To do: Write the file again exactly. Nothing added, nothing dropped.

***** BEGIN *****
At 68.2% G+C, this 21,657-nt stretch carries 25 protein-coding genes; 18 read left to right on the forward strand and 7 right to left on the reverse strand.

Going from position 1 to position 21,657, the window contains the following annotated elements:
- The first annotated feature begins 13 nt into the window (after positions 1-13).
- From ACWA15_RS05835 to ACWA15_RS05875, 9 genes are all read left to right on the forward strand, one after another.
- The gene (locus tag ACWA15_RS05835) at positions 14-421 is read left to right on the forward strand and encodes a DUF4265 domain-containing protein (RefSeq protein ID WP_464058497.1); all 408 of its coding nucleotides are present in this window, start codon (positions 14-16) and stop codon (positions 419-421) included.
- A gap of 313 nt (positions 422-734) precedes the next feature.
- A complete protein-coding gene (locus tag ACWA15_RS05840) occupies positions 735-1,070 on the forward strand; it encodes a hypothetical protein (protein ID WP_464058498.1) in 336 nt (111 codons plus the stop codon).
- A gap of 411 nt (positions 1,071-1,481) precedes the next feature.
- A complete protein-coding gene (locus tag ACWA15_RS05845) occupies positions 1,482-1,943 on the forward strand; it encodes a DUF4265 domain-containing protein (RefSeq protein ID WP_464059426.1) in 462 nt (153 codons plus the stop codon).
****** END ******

At 68.2% G+C, this 21,657-nt stretch carries 25 protein-coding genes; 18 read left to right on the forward strand and 7 right to left on the reverse strand.

Going from position 1 to position 21,657, the window contains the following annotated elements:
- The first annotated feature begins 13 nt into the window (after positions 1-13).
- From ACWA15_RS05835 to ACWA15_RS05875, 9 genes are all read left to right on the forward strand, one after another.
- The gene (locus tag ACWA15_RS05835) at positions 14-421 is read left to right on the forward strand and encodes a DUF4265 domain-containing protein (RefSeq protein ID WP_464058497.1); all 408 of its coding nucleotides are present in this window, start codon (positions 14-16) and stop codon (positions 419-421) included.
- A gap of 313 nt (positions 422-734) precedes the next feature.
- A complete protein-coding gene (locus tag ACWA15_RS05840) occupies positions 735-1,070 on the forward strand; it encodes a hypothetical protein (protein ID WP_464058498.1) in 336 nt (111 codons plus the stop codon).
- A gap of 411 nt (positions 1,071-1,481) precedes the next feature.
- A complete protein-coding gene (locus tag ACWA15_RS05845) occupies positions 1,482-1,943 on the forward strand; it encodes a DUF4265 domain-containing protein (RefSeq protein ID WP_464059426.1) in 462 nt (153 codons plus the stop codon).